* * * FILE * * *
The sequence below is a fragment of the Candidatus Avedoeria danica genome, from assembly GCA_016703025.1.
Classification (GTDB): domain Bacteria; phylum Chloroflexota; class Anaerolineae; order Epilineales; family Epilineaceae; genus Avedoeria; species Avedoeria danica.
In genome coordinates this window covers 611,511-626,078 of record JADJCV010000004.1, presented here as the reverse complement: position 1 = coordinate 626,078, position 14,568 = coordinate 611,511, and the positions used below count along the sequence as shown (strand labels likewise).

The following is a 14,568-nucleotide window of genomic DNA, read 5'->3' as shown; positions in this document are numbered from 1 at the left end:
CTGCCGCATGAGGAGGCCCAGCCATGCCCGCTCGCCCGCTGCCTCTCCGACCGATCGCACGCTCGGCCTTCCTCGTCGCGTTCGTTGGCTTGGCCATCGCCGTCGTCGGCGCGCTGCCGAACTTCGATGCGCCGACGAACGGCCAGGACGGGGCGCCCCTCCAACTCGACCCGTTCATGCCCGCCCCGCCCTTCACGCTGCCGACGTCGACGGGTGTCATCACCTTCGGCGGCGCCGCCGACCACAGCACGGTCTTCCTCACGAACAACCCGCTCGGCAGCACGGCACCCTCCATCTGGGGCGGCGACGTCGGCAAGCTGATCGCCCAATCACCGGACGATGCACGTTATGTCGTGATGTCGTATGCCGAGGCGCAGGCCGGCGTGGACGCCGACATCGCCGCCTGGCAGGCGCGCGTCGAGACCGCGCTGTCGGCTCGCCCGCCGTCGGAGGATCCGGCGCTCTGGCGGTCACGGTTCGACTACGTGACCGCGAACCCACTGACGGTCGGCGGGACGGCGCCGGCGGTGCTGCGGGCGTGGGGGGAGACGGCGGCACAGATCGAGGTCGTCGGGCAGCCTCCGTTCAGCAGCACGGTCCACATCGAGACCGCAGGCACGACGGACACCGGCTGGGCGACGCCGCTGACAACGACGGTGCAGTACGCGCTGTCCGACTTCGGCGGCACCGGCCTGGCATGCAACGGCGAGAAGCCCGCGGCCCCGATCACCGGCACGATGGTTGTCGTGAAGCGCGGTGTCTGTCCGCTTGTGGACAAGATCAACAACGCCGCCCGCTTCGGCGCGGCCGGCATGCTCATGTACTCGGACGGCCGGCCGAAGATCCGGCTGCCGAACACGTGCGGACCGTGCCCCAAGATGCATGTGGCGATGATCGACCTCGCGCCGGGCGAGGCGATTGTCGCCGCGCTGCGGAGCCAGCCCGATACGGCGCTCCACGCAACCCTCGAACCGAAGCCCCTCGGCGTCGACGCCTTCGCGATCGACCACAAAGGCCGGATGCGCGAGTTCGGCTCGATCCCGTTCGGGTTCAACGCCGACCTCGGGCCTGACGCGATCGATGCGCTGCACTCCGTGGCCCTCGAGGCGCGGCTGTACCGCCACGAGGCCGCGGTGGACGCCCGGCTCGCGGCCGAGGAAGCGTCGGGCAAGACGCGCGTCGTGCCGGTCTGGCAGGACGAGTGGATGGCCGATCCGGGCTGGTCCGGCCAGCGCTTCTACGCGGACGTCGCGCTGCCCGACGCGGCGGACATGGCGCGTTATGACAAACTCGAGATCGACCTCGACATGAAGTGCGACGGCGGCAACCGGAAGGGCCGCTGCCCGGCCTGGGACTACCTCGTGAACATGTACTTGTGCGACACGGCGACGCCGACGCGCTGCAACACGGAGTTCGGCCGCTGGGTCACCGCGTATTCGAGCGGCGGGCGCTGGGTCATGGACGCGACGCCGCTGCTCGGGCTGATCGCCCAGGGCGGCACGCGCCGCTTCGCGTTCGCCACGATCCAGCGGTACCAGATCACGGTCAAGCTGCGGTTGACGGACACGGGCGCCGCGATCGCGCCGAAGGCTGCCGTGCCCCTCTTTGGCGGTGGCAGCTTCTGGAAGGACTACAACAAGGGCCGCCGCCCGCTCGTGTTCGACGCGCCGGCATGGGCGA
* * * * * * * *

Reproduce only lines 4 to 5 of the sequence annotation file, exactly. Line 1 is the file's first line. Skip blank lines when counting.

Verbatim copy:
The following is a 14,568-nucleotide window of genomic DNA, read 5'->3' as shown; positions in this document are numbered from 1 at the left end:
CTGCCGCATGAGGAGGCCCAGCCATGCCCGCTCGCCCGCTGCCTCTCCGACCGATCGCACGCTCGGCCTTCCTCGTCGCGTTCGTTGGCTTGGCCATCGCCGTCGTCGGCGCGCTGCCGAACTTCGATGCGCCGACGAACGGCCAGGACGGGGCGCCCCTCCAACTCGACCCGTTCATGCCCGCCCCGCCCTTCACGCTGCCGACGTCGACGGGTGTCATCACCTTCGGCGGCGCCGCCGACCACAGCACGGTCTTCCTCACGAACAACCCGCTCGGCAGCACGGCACCCTCCATCTGGGGCGGCGACGTCGGCAAGCTGATCGCCCAATCACCGGACGATGCACGTTATGTCGTGATGTCGTATGCCGAGGCGCAGGCCGGCGTGGACGCCGACATCGCCGCCTGGCAGGCGCGCGTCGAGACCGCGCTGTCGGCTCGCCCGCCGTCGGAGGATCCGGCGCTCTGGCGGTCACGGTTCGACTACGTGACCGCGAACCCACTGACGGTCGGCGGGACGGCGCCGGCGGTGCTGCGGGCGTGGGGGGAGACGGCGGCACAGATCGAGGTCGTCGGGCAGCCTCCGTTCAGCAGCACGGTCCACATCGAGACCGCAGGCACGACGGACACCGGCTGGGCGACGCCGCTGACAACGACGGTGCAGTACGCGCTGTCCGACTTCGGCGGCACCGGCCTGGCATGCAACGGCGAGAAGCCCGCGGCCCCGATCACCGGCACGATGGTTGTCGTGAAGCGCGGTGTCTGTCCGCTTGTGGACAAGATCAACAACGCCGCCCGCTTCGGCGCGGCCGGCATGCTCATGTACTCGGACGGCCGGCCGAAGATCCGGCTGCCGAACACGTGCGGACCGTGCCCCAAGATGCATGTGGCGATGATCGACCTCGCGCCGGGCGAGGCGATTGTCGCCGCGCTGCGGAGCCAGCCCGATACGGCGCTCCACGCAACCCTCGAACCGAAGCCCCTCGGCGTCGACGCCTTCGCGATCGACCACAAAGGCCGGATGCGCGAGTTCGGCTCGATCCCGTTCGGGTTCAACGCCGACCTCGGGCCTGACGCGATCGATGCGCTGCACTCCGTGGCCCTCGAGGCGCGGCTGTACCGCCACGAGGCCGCGGTGGACGCCCGGCTCGCGGCCGAGGAAGCGTCGGGCAAGACGCGCGTCGTGCCGGTCTGGCAGGACGAGTGGATGGCCGATCCGGGCTGGTCCGGCCAGCGCTTCTACGCGGACGTCGCGCTGCCCGACGCGGCGGACATGGCGCGTTATGACAAACTCGAGATCGACCTCGACATGAAGTGCGACGGCGGCAACCGGAAGGGCCGCTGCCCGGCCTGGGACTACCTCGTGAACATGTACTTGTGCGACACGGCGACGCCGACGCGCTGCAACACGGAGTTCGGCCGCTGGGTCACCGCGTATTCGAGCGGCGGGCGCTGGGTCATGGACGCGACGCCGCTGCTCGGGCTGATCGCCCAGGGCGGCACGCGCCGCTTCGCGTTCGCCACGATCCAGCGGTACCAGATCACGGTCAAGCTGCGGTTGACGGACACGGGCGCCGCGATCGCGCCGAAGGCTGCCGTGCCCCTCTTTGGCGGTGGCAGCTTCTGGAAGGACTACAACAAGGGCCGCCGCCCGCTCGTGTTCGACGCGCCGGCATGGGCGA